Updated December 3, 2020
Updated December 3, 2020
They are a source of immense pride and wealth in the UK, but family businesses can also be the source of disputes and potentially huge financial failures. Scott Gallacher gives his advice.
Typically, you’ve started the business from scratch, investing your life and soul with the intention that it will be your “retirement”. Unfortunately, this is often your first financial mistake as you are not financially independent, but financially dependent on your company.
What about retirement?
What happens to you if your business fails before you retire? Starting and running our own business is high risk and high reward, and neither of us knows what’s around the corner. Therefore, having all your eggs in one risky basket is not always the best idea.
If your family business is your retirement, how are you going to use it to fund your retirement? Are you going to sell the business or ask your children to run the business so you can continue to receive an income after you retire?
Are you realistic
While you may be able to sell your business, you may have overrated it. It’s your business that you love, and of course, you never really wanted to sell it. As a result, you may have overcharged it and if you come on sale you may be disappointed.
One way to counter this overvaluation is to ask yourself how much you would pay for a similar company from one of your competitors. They often place a much lower and more realistic value on this business when there is no emotional attachment.
What are your lifestyle goals?
Even if you are able to sell your business based on your valuation, you’ve looked at your current lifestyle, analyzed your expenses, figured out how much income you need in retirement, and considered whether the sales proceeds (after tax) will be supported or not this income?
We once had to disappoint a prospect when we declared that selling millions of pounds at the current spending rate would leave them penniless in 10 years. Unfortunately, we were only asked for help after the sale was agreed, so our honest advice was not fully appreciated or particularly welcomed.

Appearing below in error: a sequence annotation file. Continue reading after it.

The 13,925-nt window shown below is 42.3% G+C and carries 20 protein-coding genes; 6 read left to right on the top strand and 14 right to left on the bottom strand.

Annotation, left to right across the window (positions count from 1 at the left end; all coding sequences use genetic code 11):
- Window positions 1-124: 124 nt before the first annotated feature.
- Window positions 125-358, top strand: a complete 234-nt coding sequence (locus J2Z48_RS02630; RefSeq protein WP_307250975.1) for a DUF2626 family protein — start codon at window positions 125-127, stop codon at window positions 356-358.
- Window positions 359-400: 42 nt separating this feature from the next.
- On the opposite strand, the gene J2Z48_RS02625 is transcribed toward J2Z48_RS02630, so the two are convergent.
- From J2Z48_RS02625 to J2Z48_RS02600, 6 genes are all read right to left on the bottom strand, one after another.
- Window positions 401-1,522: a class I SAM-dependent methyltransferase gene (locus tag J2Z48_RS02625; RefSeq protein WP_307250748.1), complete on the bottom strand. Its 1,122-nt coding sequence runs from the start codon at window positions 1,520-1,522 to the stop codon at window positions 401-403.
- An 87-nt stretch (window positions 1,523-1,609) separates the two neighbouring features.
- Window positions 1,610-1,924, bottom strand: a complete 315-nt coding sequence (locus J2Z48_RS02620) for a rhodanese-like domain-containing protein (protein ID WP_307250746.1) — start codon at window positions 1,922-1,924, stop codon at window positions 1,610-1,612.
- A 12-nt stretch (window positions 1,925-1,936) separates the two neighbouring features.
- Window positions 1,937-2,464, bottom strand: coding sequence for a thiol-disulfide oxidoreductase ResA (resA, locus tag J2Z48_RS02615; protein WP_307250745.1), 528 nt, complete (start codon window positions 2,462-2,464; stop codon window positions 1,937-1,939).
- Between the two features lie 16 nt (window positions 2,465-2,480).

Do you want to keep it in the family?
If you cannot sell the company for financial or emotional reasons, you can pass the company on to your children, who will pay you an “income” for your retirement. Unfortunately, this approach is fraught with dangers. If you ignore the continued risk of business failure, possibly increased by new management (your children), then you need to consider whether the business has not been profitable enough to support your lifestyle and fund a separate pension fund for you. How can you expect this? Do you support your lifestyle and that of your children now?
Unfortunately, we have seen families fail because the children do not always appreciate the opportunity you have given them and may resent you for making a living from their hard work. In the worst case, children have started their own business in direct competition with the family business instead of “supporting” their parents.
Financial planning is critical to becoming financially independent from your business so that you don’t have all your eggs in one basket. Once you do, you should be able to pass the business on to your children without incurring any income and make sure you don’t become a burden on your life’s work.
Talk to a financial advisor in your area.
About the author
Nick Green is a financial journalist writing for Unbiased.co.uk, the website that has helped over 10 million people find financial, business, and legal advice. Nick has been a professional contributor to finance and business for over 15 years and has previously written for leading accounting firms PKF and BDO.